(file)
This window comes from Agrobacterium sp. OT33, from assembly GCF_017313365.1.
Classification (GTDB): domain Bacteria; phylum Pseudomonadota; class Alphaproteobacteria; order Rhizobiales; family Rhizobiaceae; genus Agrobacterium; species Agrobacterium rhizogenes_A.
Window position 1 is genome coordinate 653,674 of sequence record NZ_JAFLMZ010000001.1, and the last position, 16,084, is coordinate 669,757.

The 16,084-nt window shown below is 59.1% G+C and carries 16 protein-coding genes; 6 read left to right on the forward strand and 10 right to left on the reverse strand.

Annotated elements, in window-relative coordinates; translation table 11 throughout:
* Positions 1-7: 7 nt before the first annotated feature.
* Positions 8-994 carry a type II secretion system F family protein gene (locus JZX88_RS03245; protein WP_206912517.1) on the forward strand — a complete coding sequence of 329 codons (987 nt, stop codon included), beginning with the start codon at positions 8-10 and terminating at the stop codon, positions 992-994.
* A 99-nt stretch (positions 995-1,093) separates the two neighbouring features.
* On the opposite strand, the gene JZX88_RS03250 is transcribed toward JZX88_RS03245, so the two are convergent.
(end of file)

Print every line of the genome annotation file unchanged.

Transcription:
This window comes from Agrobacterium sp. OT33, from assembly GCF_017313365.1.
Classification (GTDB): domain Bacteria; phylum Pseudomonadota; class Alphaproteobacteria; order Rhizobiales; family Rhizobiaceae; genus Agrobacterium; species Agrobacterium rhizogenes_A.
Window position 1 is genome coordinate 653,674 of sequence record NZ_JAFLMZ010000001.1, and the last position, 16,084, is coordinate 669,757.

The 16,084-nt window shown below is 59.1% G+C and carries 16 protein-coding genes; 6 read left to right on the forward strand and 10 right to left on the reverse strand.

Annotated elements, in window-relative coordinates; translation table 11 throughout:
* Positions 1-7: 7 nt before the first annotated feature.
* Positions 8-994 carry a type II secretion system F family protein gene (locus JZX88_RS03245; protein WP_206912517.1) on the forward strand — a complete coding sequence of 329 codons (987 nt, stop codon included), beginning with the start codon at positions 8-10 and terminating at the stop codon, positions 992-994.
* A 99-nt stretch (positions 995-1,093) separates the two neighbouring features.
* On the opposite strand, the gene JZX88_RS03250 is transcribed toward JZX88_RS03245, so the two are convergent.